Friday, 27th May 2022
Breaking News:

RUGA farm settlements: Fulani herders’ dilemma 

By Akinkuolie Rasheed
23 August 2019   |   2:47 am
The plan by the Federal Government of Nigeria to establish Rural Grazing Area or ‘RUGA’ in the country was met with stiff opposition by some stakeholders in states and communities. 


The plan by the Federal Government of Nigeria to establish Rural Grazing Area or ‘RUGA’ in the country was met with stiff opposition by some stakeholders in states and communities. The unresolved clashes between Fulani herders and farmers in some communities, kidnappings for ransom, robberies, forcible land occupation and murders attributed to Fulani herders, may  be responsible for the hostile attitude towards the project. 

The rejection of the scheme without giving due consideration to the merits and benefits is a wrong approach to what potentially, may be the immediate and long term solution to the several socio-economic crises in the country. 
In the life after the exhaustion of crude oil, the saving grace will ultimately be animal husbandry, food and cash crop agriculture, which are inexhaustible, essential and always on high demand for human existence.  

Nigeria should in this regard, draw good experience from India, European Union countries, USA, New Zealand, Russia and most developed countries, which have grown their economies and assured food security for their teeming populations by livestock and general agricultural production. The animal husbandry and farming systems developed by these countries should be the model for Nigeria’s Ruga project.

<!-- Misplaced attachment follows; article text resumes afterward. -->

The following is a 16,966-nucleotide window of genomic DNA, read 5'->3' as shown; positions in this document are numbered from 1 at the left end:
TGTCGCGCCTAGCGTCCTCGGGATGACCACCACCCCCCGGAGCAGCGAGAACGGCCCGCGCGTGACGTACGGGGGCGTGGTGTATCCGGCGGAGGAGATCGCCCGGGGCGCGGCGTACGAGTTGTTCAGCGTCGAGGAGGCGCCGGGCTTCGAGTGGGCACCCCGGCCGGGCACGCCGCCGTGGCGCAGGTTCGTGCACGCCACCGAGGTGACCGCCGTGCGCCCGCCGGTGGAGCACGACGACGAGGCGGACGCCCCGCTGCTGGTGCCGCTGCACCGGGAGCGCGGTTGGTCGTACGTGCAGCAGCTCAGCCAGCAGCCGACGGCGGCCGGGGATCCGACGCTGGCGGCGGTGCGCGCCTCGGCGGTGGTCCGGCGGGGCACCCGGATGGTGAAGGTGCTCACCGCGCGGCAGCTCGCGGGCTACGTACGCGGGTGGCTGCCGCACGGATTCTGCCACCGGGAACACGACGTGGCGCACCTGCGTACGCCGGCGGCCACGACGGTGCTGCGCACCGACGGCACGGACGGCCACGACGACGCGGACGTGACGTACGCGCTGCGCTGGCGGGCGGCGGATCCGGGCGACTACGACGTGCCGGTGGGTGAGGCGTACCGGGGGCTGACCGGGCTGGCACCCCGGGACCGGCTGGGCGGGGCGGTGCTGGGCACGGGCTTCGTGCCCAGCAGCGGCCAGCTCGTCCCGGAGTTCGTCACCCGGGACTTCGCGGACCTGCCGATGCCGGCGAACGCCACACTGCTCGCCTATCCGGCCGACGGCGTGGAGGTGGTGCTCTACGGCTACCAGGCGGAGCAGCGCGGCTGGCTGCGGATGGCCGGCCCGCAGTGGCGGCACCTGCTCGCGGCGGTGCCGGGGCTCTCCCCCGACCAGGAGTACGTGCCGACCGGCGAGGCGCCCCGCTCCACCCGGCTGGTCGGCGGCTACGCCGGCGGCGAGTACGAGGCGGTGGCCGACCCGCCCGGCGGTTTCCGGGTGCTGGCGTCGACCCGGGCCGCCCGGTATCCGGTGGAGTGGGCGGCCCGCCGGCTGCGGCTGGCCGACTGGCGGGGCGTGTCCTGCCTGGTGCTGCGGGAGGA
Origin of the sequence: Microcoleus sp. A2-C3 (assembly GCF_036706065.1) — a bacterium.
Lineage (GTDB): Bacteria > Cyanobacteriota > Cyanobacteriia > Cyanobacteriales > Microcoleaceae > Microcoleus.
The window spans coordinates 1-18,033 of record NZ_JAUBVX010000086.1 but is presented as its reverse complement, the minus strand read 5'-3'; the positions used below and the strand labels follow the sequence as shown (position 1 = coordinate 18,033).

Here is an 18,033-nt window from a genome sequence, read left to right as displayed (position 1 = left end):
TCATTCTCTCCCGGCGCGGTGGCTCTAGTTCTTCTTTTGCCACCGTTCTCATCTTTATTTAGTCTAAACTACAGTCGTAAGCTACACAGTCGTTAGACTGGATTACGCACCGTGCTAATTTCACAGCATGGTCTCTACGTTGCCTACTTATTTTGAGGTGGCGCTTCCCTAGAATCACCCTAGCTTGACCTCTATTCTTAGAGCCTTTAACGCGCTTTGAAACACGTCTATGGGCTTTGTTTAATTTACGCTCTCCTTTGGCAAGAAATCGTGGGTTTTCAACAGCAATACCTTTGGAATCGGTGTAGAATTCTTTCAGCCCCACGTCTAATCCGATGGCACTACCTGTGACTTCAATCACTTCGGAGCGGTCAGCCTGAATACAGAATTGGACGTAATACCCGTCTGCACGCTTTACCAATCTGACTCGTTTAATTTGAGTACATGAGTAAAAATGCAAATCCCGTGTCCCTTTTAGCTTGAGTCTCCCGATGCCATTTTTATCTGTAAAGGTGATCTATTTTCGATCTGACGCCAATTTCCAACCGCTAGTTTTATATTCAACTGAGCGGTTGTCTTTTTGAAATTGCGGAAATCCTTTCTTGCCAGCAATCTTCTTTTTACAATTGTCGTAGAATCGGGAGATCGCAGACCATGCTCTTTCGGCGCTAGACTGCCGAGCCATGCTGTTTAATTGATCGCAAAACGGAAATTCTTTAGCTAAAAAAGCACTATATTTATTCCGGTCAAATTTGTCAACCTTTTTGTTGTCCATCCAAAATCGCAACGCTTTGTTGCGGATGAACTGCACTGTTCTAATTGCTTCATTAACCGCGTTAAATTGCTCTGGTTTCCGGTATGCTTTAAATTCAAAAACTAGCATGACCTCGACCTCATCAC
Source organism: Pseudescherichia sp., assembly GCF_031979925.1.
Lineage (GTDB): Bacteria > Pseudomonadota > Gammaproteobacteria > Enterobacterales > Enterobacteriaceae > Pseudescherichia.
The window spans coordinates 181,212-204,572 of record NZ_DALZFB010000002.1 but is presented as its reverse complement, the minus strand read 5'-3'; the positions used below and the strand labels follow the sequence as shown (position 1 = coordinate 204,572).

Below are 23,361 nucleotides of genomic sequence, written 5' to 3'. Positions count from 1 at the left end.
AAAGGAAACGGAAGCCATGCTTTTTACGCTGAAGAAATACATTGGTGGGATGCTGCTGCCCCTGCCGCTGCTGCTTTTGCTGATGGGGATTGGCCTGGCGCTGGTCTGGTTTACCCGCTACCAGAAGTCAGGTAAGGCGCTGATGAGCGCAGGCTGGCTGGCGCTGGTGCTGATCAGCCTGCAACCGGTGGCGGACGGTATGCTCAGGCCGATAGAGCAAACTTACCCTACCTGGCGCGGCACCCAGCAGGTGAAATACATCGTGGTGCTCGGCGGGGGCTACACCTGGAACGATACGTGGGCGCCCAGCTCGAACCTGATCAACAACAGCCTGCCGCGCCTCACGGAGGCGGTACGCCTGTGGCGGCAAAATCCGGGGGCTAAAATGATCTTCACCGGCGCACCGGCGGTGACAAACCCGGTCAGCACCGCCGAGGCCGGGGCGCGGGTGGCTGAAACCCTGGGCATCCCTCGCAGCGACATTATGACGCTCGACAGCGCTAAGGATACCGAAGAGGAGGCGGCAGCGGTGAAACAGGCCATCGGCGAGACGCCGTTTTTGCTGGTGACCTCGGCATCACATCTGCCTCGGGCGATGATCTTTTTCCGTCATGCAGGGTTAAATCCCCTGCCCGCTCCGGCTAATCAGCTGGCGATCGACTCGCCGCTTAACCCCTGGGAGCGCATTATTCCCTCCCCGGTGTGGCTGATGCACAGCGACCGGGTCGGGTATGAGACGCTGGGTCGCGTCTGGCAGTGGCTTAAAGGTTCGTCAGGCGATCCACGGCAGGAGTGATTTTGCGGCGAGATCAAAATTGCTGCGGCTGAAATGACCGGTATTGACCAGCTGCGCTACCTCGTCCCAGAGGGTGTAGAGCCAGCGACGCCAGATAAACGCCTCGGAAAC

Free range ranching of animals is rare in most countries, except in countries with vast territories, like in the Pampas of Argentina, which covers over 700,000 square kilometers of grassland, the Steppes of Russia and the Prairies of Canada and USA. 

In most countries, cattle and other livestock are reared within paddocks in farmhouses and barns, where milk collected from cows are pasteurized and processed into other dairy products. The scenic sights of cattle, horses and other animals grazing in Swiss and European countrysides are good examples of such farming methods. Nestle and Dutch baby milk formula is sold worldwide with a global annual income, which should be in excess of $100 billion.  

In India, milking cows are kept within small farmlands and around homes, where they are provided with fodders and milked to produce cheese, ghee, yogurt, butter and other dairy products. This simple farming practice makes India the largest producer of milk in the world, with about 130 million tons annual output,  and revenue in excess of $150 billion. 

This stands in contrast to the 44,000 tons produced in Nigeria, whereas over 400,000 tons is imported annually at a whopping cost of about $1.5 billion. 

The Kibbutz settlement in Israel, which incorporates animal farms, clinics, schools, abattoirs and communal living is another good example of  livestock farming  within limited space. The RUGA project should be based on these models because of the constraints of space in Nigeria. As a take off, the old defunct farm settlements should be renovated and expanded to host the new RUGA settlements.